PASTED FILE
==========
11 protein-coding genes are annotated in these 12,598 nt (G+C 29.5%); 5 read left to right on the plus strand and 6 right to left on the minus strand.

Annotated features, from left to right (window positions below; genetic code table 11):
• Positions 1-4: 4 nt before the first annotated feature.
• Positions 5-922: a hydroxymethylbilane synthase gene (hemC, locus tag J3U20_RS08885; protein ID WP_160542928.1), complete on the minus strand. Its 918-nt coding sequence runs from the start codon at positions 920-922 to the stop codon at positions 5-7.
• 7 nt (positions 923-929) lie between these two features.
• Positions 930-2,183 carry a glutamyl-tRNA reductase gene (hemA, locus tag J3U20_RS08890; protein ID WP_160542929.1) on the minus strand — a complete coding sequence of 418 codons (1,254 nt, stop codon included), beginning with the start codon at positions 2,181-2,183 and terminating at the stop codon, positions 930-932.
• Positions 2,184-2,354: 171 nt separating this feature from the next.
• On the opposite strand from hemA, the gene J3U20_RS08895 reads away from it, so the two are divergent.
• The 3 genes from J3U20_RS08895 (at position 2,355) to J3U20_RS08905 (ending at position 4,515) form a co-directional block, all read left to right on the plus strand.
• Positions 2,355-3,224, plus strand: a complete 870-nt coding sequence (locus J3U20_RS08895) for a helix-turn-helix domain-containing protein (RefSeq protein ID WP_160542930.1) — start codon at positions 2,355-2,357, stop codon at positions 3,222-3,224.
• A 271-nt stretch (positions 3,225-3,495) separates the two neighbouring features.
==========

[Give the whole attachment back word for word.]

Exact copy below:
11 protein-coding genes are annotated in these 12,598 nt (G+C 29.5%); 5 read left to right on the plus strand and 6 right to left on the minus strand.

Annotated features, from left to right (window positions below; genetic code table 11):
• Positions 1-4: 4 nt before the first annotated feature.
• Positions 5-922: a hydroxymethylbilane synthase gene (hemC, locus tag J3U20_RS08885; protein ID WP_160542928.1), complete on the minus strand. Its 918-nt coding sequence runs from the start codon at positions 920-922 to the stop codon at positions 5-7.
• 7 nt (positions 923-929) lie between these two features.
• Positions 930-2,183 carry a glutamyl-tRNA reductase gene (hemA, locus tag J3U20_RS08890; protein ID WP_160542929.1) on the minus strand — a complete coding sequence of 418 codons (1,254 nt, stop codon included), beginning with the start codon at positions 2,181-2,183 and terminating at the stop codon, positions 930-932.
• Positions 2,184-2,354: 171 nt separating this feature from the next.
• On the opposite strand from hemA, the gene J3U20_RS08895 reads away from it, so the two are divergent.
• The 3 genes from J3U20_RS08895 (at position 2,355) to J3U20_RS08905 (ending at position 4,515) form a co-directional block, all read left to right on the plus strand.
• Positions 2,355-3,224, plus strand: a complete 870-nt coding sequence (locus J3U20_RS08895) for a helix-turn-helix domain-containing protein (RefSeq protein ID WP_160542930.1) — start codon at positions 2,355-2,357, stop codon at positions 3,222-3,224.
• A 271-nt stretch (positions 3,225-3,495) separates the two neighbouring features.